5. This requirement (that the grantee appear at the title company upon loan closing) introduced a risk that endangered the transaction. And that risk is that the grantee might not show up when the loan documents were ready. Sure, she could have been compelled. But, that is of little use when the lender must cancel that transaction and re-draw documents to accommodate a spouse who might be uncooperative…if they can even do that. And, no. You know as well as I do that just because an ex-spouse is getting some money doesn’t mean that he or she can be counted on to be cooperative. As a person who sees the details and the inside of loan closings, I can tell you that there are scores of things that can go wrong which could endanger a transaction and make it either more expensive to close (rate lock expirations come to mind as one example) or actually impossible to close.
6. Repeat #1 – it needs to be said again. If every officer of the court would read and heed that, citizens and their governmental mechanisms could save untold millions of dollars in unnecessary costs not to mention incalculable difficulties.

However, it also sounds like the lender could have been confused about how to process such a transaction – they thought they could not process, underwrite and draw up their docs until after Owelty docs had been executed. While I can understand the reasoning, this is a good example of how reason stymies progress and, for no good reason, prevents a simple transaction from moving forward.

Here is how I have solved this. In our process, we underwrite and our title agency processes AS IF the Owelty was already in place. That’s it. Then, upon closing, we have assured that the documents have been executed and the title agent assures that they are filed in proper order. In other words, we signal to all cogs in the wheel

“hey guys, heads up! I know you will not find an Owelty lien on title, filed of record. But, there is GOING TO BE an Owelty filed of record and we just so happen to know about it in advance. Now, everyone get prepared and process everything based on this one thing – I am telling you that an Owelty lien will be filed in the proper order so that its financing will be exactly as we have presented it.”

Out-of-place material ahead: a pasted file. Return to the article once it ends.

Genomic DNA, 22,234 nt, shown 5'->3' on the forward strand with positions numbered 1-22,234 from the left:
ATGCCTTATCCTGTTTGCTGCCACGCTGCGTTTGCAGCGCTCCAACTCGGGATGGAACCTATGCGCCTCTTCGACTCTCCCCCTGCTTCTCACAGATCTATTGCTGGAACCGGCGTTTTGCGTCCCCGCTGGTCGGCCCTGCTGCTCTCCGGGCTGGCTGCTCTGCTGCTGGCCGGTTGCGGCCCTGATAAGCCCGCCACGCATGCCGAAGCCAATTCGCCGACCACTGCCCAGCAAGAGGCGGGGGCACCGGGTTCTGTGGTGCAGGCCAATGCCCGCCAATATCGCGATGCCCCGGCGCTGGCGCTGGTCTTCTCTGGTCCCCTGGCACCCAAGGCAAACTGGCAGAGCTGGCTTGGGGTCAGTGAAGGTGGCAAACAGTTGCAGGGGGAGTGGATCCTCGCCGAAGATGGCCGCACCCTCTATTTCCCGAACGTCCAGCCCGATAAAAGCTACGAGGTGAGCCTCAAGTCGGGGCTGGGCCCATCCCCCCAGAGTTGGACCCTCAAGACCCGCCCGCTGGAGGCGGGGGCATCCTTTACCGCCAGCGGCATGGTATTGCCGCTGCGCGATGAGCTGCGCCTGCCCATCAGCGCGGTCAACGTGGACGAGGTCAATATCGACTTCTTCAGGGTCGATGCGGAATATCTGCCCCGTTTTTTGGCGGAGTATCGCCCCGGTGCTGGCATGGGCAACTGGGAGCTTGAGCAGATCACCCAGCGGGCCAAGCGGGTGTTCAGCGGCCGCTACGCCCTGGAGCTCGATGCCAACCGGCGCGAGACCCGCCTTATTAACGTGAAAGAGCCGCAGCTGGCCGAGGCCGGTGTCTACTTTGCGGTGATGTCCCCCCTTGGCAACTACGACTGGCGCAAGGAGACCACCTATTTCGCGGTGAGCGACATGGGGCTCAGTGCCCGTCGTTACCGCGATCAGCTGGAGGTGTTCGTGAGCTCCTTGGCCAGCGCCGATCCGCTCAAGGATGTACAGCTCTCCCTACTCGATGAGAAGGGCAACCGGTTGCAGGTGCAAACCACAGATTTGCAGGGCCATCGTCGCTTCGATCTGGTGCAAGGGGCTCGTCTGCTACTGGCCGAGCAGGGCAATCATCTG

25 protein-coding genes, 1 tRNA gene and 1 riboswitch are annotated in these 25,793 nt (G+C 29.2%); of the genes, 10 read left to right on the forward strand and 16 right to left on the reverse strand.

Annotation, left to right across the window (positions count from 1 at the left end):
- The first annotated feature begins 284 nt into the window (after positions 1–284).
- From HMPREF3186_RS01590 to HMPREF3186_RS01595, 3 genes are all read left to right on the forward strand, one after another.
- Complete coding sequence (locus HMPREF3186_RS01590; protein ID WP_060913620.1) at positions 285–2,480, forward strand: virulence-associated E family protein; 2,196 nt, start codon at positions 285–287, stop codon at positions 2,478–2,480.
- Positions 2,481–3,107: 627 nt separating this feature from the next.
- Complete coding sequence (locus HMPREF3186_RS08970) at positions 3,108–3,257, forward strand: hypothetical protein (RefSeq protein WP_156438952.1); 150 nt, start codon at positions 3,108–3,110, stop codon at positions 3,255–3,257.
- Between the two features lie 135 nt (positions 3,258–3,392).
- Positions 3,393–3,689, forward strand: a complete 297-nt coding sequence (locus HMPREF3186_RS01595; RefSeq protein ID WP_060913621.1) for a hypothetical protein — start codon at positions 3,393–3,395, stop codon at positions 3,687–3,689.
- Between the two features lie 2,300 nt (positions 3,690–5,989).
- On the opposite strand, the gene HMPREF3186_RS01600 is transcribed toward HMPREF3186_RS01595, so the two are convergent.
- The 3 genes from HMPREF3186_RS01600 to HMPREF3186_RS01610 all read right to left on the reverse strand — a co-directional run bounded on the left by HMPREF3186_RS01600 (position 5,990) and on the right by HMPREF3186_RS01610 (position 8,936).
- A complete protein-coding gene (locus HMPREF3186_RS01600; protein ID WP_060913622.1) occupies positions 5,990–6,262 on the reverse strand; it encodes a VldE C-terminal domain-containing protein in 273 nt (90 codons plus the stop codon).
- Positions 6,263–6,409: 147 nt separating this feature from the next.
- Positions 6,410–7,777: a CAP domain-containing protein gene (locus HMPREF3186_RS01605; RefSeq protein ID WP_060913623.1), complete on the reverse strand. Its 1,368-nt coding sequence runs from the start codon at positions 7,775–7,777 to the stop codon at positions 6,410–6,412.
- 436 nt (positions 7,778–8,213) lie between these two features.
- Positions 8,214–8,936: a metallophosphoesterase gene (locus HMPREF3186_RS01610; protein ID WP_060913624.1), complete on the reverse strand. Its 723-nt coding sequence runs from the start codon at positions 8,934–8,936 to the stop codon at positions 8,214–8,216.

You did it though – that’s what counts. That “all necessary documents” should appear in all divorce decrees, eh. 🙂 And it sounds like everything worked out. Congratulations.

Noel Cookman
America’s Premier Divorce-Lending Specialist

2 comments on “Q&A: When Does an Owelty Have to be Filed? or How Wrong Can a Judge Be?

  • Do you sign the Owelty lien Prior so the refinance process can begin or do I wait to sign it at the closing when I ask for my check from the refinancing?

    • We like to have all Owelty documents signed at closing so we can coordinate the chain of title – the placinng of the Owelty lien > the paying of the Owelty lien > the releasing of the Owelty lien.

      Many lenders also think that they cannot process or underwrite an Owelty lien before it has been created and filed. We, on the other hand, use the Wayne Gretzky method – “I skate to where the puck is going to be not to where it is.” We process and underwrite based on what the settlement WILL be (even as a worst case scenario). The fact that it changes during the process doesn’t bother us. We just go with the flow and enter the new parameters into the loan file and then notify the relevant parties/attorneys if there will be a problem. That way, the divorce can settle according to what is possible rather than what attorneys and parties think SHOULD happen.